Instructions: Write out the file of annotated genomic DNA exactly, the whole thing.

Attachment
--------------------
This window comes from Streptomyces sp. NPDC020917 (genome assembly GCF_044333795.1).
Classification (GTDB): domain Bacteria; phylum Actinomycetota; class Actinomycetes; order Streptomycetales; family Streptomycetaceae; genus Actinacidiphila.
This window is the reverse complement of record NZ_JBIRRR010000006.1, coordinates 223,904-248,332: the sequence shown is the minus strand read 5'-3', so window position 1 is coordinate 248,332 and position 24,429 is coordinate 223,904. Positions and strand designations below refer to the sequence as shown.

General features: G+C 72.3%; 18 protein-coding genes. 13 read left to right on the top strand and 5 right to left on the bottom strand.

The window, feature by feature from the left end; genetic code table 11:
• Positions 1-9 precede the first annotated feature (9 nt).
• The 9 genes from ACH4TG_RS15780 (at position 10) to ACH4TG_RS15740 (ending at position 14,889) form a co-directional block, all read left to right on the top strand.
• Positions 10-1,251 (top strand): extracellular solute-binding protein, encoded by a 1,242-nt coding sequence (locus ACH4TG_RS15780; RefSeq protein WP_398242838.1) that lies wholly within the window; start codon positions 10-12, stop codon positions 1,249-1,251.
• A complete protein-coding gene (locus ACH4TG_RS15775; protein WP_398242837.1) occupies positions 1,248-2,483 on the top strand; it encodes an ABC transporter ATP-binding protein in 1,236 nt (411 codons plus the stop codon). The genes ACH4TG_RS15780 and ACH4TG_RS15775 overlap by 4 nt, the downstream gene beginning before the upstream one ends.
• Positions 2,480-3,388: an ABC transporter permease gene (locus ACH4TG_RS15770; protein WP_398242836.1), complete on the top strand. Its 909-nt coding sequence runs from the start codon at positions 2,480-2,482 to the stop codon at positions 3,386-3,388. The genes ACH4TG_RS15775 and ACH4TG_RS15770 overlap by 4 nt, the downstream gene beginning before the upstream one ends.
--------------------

This window comes from Streptomyces sp. NPDC020917 (genome assembly GCF_044333795.1).
Classification (GTDB): domain Bacteria; phylum Actinomycetota; class Actinomycetes; order Streptomycetales; family Streptomycetaceae; genus Actinacidiphila.
This window is the reverse complement of record NZ_JBIRRR010000006.1, coordinates 223,904-248,332: the sequence shown is the minus strand read 5'-3', so window position 1 is coordinate 248,332 and position 24,429 is coordinate 223,904. Positions and strand designations below refer to the sequence as shown.

General features: G+C 72.3%; 18 protein-coding genes. 13 read left to right on the top strand and 5 right to left on the bottom strand.

The window, feature by feature from the left end; genetic code table 11:
• Positions 1-9 precede the first annotated feature (9 nt).
• The 9 genes from ACH4TG_RS15780 (at position 10) to ACH4TG_RS15740 (ending at position 14,889) form a co-directional block, all read left to right on the top strand.
• Positions 10-1,251 (top strand): extracellular solute-binding protein, encoded by a 1,242-nt coding sequence (locus ACH4TG_RS15780; RefSeq protein WP_398242838.1) that lies wholly within the window; start codon positions 10-12, stop codon positions 1,249-1,251.
• A complete protein-coding gene (locus ACH4TG_RS15775; protein WP_398242837.1) occupies positions 1,248-2,483 on the top strand; it encodes an ABC transporter ATP-binding protein in 1,236 nt (411 codons plus the stop codon). The genes ACH4TG_RS15780 and ACH4TG_RS15775 overlap by 4 nt, the downstream gene beginning before the upstream one ends.
• Positions 2,480-3,388: an ABC transporter permease gene (locus ACH4TG_RS15770; protein WP_398242836.1), complete on the top strand. Its 909-nt coding sequence runs from the start codon at positions 2,480-2,482 to the stop codon at positions 3,386-3,388. The genes ACH4TG_RS15775 and ACH4TG_RS15770 overlap by 4 nt, the downstream gene beginning before the upstream one ends.